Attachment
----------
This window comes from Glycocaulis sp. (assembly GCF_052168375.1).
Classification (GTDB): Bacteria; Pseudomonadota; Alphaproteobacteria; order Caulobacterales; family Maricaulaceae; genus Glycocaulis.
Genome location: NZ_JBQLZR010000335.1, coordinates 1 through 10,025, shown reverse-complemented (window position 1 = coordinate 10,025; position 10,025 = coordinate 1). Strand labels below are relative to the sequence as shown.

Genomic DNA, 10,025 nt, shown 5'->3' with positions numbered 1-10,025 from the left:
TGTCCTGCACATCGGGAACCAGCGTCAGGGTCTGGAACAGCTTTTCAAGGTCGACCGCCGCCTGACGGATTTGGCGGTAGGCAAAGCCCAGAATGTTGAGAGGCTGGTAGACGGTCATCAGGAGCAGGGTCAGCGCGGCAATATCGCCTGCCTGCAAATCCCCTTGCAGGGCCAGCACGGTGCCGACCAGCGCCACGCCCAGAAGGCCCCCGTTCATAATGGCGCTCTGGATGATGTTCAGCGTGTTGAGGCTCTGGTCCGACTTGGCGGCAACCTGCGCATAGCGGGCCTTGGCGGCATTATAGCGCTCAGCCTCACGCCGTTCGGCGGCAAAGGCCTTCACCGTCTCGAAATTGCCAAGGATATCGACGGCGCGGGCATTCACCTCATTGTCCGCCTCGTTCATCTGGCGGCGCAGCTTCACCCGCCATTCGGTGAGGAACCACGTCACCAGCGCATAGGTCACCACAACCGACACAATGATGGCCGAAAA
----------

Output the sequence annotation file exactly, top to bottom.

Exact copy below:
This window comes from Glycocaulis sp. (assembly GCF_052168375.1).
Classification (GTDB): Bacteria; Pseudomonadota; Alphaproteobacteria; order Caulobacterales; family Maricaulaceae; genus Glycocaulis.
Genome location: NZ_JBQLZR010000335.1, coordinates 1 through 10,025, shown reverse-complemented (window position 1 = coordinate 10,025; position 10,025 = coordinate 1). Strand labels below are relative to the sequence as shown.

Genomic DNA, 10,025 nt, shown 5'->3' with positions numbered 1-10,025 from the left:
TGTCCTGCACATCGGGAACCAGCGTCAGGGTCTGGAACAGCTTTTCAAGGTCGACCGCCGCCTGACGGATTTGGCGGTAGGCAAAGCCCAGAATGTTGAGAGGCTGGTAGACGGTCATCAGGAGCAGGGTCAGCGCGGCAATATCGCCTGCCTGCAAATCCCCTTGCAGGGCCAGCACGGTGCCGACCAGCGCCACGCCCAGAAGGCCCCCGTTCATAATGGCGCTCTGGATGATGTTCAGCGTGTTGAGGCTCTGGTCCGACTTGGCGGCAACCTGCGCATAGCGGGCCTTGGCGGCATTATAGCGCTCAGCCTCACGCCGTTCGGCGGCAAAGGCCTTCACCGTCTCGAAATTGCCAAGGATATCGACGGCGCGGGCATTCACCTCATTGTCCGCCTCGTTCATCTGGCGGCGCAGCTTCACCCGCCATTCGGTGAGGAACCACGTCACCAGCGCATAGGTCACCACAACCGACACAATGATGGCCGAAAA